Nancy's voice came back at me quite clearly. Oh, it was choppy, sort of like speaking through the whirling blades of a fan, but it was completely understandable. I don't even remember what we said. It was a short conversation, to be sure, but for a brief moment I felt like a caveman who had just discovered how to make fire.

Nancy had her own interesting moments with her FT-530. We used to take them to work and occasionally chat with each during the day. Both of us found it difficult to get any work done, however, listening to the repeater chatter all day, so eventually we turned off the radios and just let them sit on our respective desks. While "off", my radio displayed the battery power, but Nancy's was set to display the current time.

One day, at exactly 9:11 AM, someone came into Nancy's office, stared at her radio, and said, "Oh! You're one of those 9-1-1 people!" It was an amusing, though erroneous assumption, but in an odd way almost correct. Nancy was the "on-call first aid person" for the area of the building where she worked.

Among other things that we tried, Nancy and I would sometimes carry the hand held radios with us when we went to a shopping mall. (This was before FRS radios and cell phones were in widespread use.) The radios were of limited value, though, as Nancy carried hers in her handbag and I had mine on my hip, and neither of us could easily hear the other calling. And besides, my radio was heavy enough so that I had to constantly pull up my pants.

Dog walking was another opportunity to play with the radios. In particular, I used to take our Labrador retriever to romp around in a wooded area about a mile from our house. Nancy would listen on a mobile radio I had set up in our study, and I'd carry my trusty FT-530 with me. We had such sparkling conversations as, "Well, I lost Thor... again." The lessons learned during those expeditions were (1) vegetation will really gobble up UHF radio transmissions, and (2) always keep a rambunctious Labrador retriever on a leash.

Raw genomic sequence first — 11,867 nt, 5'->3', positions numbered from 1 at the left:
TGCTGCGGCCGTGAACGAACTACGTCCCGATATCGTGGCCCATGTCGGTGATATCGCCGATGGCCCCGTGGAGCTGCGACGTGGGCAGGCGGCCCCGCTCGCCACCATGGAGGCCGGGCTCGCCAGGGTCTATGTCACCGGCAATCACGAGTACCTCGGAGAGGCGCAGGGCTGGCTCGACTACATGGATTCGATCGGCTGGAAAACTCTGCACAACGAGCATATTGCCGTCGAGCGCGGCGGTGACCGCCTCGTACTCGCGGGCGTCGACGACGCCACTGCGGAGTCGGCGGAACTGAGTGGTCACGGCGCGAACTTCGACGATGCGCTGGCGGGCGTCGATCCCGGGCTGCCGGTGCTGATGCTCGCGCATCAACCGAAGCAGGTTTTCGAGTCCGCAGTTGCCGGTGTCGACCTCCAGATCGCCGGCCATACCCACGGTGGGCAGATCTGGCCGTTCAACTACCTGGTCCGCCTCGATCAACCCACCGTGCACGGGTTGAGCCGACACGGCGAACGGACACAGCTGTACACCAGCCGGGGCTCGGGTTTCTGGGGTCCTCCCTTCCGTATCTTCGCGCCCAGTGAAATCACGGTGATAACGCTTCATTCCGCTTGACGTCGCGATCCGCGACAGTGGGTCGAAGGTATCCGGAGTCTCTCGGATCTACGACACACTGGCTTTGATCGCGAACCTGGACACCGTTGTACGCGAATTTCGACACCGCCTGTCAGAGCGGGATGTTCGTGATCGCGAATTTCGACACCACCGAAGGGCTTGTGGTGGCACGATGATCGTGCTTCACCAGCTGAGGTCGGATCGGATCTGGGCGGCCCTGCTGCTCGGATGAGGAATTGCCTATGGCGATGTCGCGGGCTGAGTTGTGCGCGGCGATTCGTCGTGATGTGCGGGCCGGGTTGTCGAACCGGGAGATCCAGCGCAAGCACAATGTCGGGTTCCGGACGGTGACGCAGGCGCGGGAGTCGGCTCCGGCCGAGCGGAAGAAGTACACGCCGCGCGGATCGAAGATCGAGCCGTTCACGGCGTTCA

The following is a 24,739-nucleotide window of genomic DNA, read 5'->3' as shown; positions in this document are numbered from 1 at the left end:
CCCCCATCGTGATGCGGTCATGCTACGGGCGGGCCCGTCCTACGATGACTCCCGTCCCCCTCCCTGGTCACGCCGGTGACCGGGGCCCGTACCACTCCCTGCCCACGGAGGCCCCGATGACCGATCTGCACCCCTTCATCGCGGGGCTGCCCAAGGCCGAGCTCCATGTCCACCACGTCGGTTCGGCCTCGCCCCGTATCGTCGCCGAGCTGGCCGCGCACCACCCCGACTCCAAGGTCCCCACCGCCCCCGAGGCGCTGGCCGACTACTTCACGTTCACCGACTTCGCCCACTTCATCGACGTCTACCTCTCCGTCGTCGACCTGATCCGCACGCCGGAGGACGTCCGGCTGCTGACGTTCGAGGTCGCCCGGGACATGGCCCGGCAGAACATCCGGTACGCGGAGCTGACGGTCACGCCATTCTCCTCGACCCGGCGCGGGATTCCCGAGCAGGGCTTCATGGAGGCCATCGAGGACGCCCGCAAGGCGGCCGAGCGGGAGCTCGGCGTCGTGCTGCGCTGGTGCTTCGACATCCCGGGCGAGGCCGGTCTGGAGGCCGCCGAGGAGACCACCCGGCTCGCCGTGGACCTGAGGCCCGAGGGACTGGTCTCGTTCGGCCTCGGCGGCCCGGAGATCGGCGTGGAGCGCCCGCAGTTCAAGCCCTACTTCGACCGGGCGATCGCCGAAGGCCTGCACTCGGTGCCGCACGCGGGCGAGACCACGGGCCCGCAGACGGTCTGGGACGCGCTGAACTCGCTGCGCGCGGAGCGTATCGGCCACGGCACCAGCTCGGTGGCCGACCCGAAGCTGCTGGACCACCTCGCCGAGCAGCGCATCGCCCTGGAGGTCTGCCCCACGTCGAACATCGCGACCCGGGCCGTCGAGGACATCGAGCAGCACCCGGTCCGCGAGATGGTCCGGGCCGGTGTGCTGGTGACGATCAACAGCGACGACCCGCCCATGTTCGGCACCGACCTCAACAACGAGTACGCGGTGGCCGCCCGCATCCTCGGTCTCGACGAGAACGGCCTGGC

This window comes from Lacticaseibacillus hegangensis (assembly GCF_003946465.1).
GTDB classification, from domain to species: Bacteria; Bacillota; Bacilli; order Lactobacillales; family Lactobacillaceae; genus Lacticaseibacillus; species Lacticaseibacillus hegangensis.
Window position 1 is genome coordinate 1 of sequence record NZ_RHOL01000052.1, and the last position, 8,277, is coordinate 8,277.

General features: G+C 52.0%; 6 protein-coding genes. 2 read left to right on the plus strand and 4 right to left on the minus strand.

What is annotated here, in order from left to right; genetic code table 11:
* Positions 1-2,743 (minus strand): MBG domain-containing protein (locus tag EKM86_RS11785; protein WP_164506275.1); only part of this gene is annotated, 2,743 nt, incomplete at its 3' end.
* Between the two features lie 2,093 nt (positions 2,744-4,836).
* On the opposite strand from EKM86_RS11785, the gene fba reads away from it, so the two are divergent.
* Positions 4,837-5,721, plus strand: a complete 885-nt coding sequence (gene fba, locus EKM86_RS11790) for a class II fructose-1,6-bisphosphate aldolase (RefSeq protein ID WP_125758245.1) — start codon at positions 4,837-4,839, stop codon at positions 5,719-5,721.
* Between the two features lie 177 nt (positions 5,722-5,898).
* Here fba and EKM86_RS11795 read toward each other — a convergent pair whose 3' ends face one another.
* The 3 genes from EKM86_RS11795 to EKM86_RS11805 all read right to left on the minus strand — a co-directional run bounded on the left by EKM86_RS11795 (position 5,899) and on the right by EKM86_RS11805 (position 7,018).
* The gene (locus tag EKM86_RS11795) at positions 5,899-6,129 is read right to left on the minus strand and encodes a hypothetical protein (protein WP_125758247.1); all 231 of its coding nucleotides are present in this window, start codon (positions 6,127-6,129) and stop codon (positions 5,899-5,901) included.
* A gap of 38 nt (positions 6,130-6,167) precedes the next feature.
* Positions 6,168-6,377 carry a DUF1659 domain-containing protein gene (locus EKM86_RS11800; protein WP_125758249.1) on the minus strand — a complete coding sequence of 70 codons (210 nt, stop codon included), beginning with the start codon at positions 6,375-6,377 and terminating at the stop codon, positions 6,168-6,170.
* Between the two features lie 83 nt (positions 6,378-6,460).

Yaesu FT-530 accesories

Yaesu FT-530 and accessories

I've told you about my clever moment. One of my (many) less-than-clever moments was when I decided to modify my hand-held radio to operate out of band. Back before the World Wide Web, we computer geeks used to exchange information via FTP (File Transfer Protocol) and "user groups". Amateur Radio, being a technical pursuit, was well represented. At some point I stumbled across a list of modifications that could be made to Yaesu transceivers. One of the mods was to open up the transmitter of a FT-530 to allow it to transmit out of band.

I'm not sure why I wanted to do that. It may have been because I also held a GMRS radio license, but didn't have a radio for that service. In any case, I followed the instructions (basically, just cut through a conductor on the circuit board), thus, at least hypothetically, making it a multi-service transceiver.

Did it work? Well, to be honest, I chickened out. I tuned the radio to a non-ham frequency, put my finger on the PTT button, and started sweating. This is illegal, a voice in my head intoned. You're going to jail. You'll lose your job. You'll lose your house. You'll lose your Amateur Radio license!!!

I opened up the FT-530 and tried to undo the modification I'd made. What I managed to do instead was to melt the circuit board, watching in horror as the tiny components flowed away and dropped off its edge.

Not my finest moment.

In what may have been the gutsiest thing I've ever tried, I packaged up the radio, included a note saying, "Doesn't work", and mailed it off to Yaesu. They contacted me, told me how much it would cost to repair it, and much to my relief, didn't ask me any questions. I paid the bill, and a few weeks later my resurrected FT-530 was returned to me.

Lesson learned. After that episode I vowed to leave the insides of radios alone, and confine my tinkering to computer innards instead.

Anyway, the two Yaesu FT-530 radios lasted a long time, outliving numerous batteries and at least one disastrous surgical procedure. Gone, but not forgotten.

Oh. Wait. We still have them.

Maybe I'll recharge the battery on mine. Surely there are a few more lessons to be learned...

E-mail Gary Ross Hoffman